Try entering different sets of numbers in the number pyramids. How does the total at the top change?
Four bags contain a large number of 1s, 3s, 5s and 7s. Pick any ten numbers from the bags above so that their total is 37.
The NRICH team are always looking for new ways to engage teachers
and pupils in problem solving. Here we explain the thinking behind
For this challenge, you'll need to play Got It! Can you explain the strategy for winning this game with any target?
We can show that (x + 1)² = x² + 2x + 1 by considering
the area of an (x + 1) by (x + 1) square. Show in a similar way
that (x + 2)² = x² + 4x + 4
Can you work out how to win this game of Nim? Does it matter if you go first or second?
Do you notice anything about the solutions when you add and/or
subtract consecutive negative numbers?
Can you explain how this card trick works?
Triangle numbers can be represented by a triangular array of squares. What do you notice about the sum of identical triangle numbers?
Many numbers can be expressed as the sum of two or more consecutive integers. For example, 15=7+8 and 10=1+2+3+4. Can you say which numbers can be expressed in this way?
The number of plants in Mr McGregor's magic potting shed increases
overnight. He'd like to put the same number of plants in each of
his gardens, planting one garden each day. How can he do it?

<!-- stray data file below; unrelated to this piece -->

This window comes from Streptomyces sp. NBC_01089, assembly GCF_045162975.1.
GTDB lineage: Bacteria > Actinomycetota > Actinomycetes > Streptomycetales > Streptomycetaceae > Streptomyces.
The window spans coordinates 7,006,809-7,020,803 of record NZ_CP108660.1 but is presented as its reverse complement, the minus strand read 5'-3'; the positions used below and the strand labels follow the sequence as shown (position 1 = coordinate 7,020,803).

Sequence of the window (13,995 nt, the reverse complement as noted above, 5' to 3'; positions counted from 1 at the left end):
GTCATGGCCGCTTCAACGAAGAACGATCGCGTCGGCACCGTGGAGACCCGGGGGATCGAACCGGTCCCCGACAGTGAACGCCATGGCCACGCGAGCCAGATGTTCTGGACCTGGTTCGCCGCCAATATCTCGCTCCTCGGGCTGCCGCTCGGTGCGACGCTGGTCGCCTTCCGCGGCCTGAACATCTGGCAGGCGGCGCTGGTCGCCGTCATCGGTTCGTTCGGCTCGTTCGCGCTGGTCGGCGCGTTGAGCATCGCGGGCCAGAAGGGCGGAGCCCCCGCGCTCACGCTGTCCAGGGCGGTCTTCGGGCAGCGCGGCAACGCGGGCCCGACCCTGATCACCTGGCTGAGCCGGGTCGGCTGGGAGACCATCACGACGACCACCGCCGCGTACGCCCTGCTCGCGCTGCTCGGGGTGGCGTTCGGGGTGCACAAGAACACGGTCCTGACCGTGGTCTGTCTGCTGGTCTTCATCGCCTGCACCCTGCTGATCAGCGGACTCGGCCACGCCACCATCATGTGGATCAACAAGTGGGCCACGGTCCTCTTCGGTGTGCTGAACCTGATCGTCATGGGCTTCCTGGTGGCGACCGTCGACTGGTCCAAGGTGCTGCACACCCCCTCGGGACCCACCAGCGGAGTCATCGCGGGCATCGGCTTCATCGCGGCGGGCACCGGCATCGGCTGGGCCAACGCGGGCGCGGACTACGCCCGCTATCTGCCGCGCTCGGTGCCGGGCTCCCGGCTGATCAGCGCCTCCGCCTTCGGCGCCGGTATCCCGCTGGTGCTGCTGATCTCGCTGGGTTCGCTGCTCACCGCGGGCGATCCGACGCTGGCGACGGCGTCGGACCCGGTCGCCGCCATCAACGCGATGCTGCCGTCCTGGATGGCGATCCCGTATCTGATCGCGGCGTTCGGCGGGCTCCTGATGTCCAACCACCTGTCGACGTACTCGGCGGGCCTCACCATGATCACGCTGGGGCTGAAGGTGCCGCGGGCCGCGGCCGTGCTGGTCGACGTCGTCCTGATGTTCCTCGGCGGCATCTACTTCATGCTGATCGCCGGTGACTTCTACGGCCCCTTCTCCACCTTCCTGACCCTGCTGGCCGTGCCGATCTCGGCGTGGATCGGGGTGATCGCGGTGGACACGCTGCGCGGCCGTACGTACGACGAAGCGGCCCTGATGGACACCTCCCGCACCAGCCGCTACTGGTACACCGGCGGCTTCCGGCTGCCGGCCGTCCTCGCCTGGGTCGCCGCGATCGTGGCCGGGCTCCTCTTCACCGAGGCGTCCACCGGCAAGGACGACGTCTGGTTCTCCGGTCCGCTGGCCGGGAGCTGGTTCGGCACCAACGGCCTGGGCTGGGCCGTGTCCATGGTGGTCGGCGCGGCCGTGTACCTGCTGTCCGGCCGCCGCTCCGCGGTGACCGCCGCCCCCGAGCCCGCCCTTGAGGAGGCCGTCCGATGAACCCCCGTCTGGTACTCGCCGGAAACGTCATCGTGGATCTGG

Can you find the values at the vertices when you know the values on
Delight your friends with this cunning trick! Can you explain how
A 2 by 3 rectangle contains 8 squares and a 3 by 4 rectangle
contains 20 squares. What size rectangle(s) contain(s) exactly 100
squares? Can you find them all?
How could Penny, Tom and Matthew work out how many chocolates there
are in different sized boxes?
Can you find an efficient method to work out how many handshakes
there would be if hundreds of people met?
Think of a number, add one, double it, take away 3, add the number
you first thought of, add 7, divide by 3 and take away the number
you first thought of. You should now be left with 2. How do I. . . .
Euler discussed whether or not it was possible to stroll around Koenigsberg crossing each of its seven bridges exactly once. Experiment with different numbers of islands and bridges.
Charlie and Abi put a counter on 42. They wondered if they could visit all the other numbers on their 1-100 board, moving the counter using just these two operations: x2 and -5. What do you think?
If you can copy a network without lifting your pen off the paper and without drawing any line twice, then it is traversable.
Decide which of these diagrams are traversable.
A game for two people, or play online. Given a target number, say 23, and a range of numbers to choose from, say 1-4, players take it in turns to add to the running total to hit their target.
It's easy to work out the areas of most squares that we meet, but
what if they were tilted?
Can you find sets of sloping lines that enclose a square?
Some students have been working out the number of strands needed for different sizes of cable. Can you make sense of their solutions?
Can you tangle yourself up and reach any fraction?
List any 3 numbers. It is always possible to find a subset of
adjacent numbers that add up to a multiple of 3. Can you explain